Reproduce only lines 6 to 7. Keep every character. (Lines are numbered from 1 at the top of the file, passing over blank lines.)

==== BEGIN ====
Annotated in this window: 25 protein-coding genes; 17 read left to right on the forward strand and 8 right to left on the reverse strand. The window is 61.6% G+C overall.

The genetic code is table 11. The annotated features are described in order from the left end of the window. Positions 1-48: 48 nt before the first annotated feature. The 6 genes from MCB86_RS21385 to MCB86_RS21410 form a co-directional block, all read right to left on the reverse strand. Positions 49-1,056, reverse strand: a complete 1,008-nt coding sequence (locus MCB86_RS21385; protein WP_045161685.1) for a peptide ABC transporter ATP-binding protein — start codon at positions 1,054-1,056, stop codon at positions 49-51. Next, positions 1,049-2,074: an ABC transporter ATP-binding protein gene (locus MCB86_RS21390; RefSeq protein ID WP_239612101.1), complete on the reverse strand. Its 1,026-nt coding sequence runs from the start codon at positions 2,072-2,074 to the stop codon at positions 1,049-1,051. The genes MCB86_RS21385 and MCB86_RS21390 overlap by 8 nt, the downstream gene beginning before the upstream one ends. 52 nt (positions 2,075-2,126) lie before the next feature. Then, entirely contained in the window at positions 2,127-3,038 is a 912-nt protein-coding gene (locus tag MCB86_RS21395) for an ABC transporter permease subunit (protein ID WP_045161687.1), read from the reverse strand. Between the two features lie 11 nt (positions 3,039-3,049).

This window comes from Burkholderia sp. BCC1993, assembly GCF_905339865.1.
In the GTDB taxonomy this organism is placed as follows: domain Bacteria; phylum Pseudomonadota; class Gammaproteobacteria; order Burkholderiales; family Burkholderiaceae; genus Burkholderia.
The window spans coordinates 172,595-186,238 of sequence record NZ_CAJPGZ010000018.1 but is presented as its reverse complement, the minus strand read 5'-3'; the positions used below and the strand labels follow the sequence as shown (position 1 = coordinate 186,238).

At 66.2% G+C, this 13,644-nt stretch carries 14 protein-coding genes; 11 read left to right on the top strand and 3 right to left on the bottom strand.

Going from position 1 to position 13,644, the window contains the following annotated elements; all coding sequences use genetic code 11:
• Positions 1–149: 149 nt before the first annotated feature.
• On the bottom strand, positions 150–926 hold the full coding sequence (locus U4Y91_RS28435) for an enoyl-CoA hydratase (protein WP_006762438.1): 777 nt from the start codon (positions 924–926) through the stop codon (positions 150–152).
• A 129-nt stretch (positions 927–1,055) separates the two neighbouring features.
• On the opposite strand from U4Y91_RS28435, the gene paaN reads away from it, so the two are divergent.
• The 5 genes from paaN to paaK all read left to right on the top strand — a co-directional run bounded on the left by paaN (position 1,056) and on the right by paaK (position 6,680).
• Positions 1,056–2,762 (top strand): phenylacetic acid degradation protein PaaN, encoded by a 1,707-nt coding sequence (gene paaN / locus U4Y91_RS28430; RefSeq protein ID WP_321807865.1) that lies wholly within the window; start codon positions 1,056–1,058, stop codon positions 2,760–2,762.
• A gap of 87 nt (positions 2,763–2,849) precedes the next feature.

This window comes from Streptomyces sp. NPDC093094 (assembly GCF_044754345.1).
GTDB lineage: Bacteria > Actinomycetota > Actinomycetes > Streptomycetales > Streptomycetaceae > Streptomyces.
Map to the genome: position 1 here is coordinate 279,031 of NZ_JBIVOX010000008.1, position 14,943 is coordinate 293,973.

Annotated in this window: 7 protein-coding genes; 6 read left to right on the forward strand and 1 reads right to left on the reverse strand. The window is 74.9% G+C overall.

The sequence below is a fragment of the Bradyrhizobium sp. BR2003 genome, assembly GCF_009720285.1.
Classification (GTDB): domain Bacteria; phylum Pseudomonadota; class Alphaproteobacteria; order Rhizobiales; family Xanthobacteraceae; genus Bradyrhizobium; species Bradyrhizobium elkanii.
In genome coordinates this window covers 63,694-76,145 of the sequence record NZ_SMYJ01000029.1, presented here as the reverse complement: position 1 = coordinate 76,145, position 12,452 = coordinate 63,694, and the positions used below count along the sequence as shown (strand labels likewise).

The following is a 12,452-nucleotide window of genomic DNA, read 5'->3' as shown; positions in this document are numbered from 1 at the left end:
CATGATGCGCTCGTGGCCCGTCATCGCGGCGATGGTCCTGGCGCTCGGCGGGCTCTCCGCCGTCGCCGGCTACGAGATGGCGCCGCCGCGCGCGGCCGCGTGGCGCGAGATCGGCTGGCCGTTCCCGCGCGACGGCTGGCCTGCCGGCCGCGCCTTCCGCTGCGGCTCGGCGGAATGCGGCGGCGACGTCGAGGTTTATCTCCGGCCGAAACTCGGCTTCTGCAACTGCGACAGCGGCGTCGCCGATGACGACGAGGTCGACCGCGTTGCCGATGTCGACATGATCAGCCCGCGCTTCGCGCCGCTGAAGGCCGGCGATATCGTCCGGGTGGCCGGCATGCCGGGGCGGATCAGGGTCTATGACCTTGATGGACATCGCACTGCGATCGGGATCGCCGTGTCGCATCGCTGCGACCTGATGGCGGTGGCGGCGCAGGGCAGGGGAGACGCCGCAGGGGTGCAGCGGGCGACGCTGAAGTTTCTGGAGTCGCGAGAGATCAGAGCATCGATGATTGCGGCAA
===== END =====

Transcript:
At 66.2% G+C, this 13,644-nt stretch carries 14 protein-coding genes; 11 read left to right on the top strand and 3 right to left on the bottom strand.

Going from position 1 to position 13,644, the window contains the following annotated elements; all coding sequences use genetic code 11: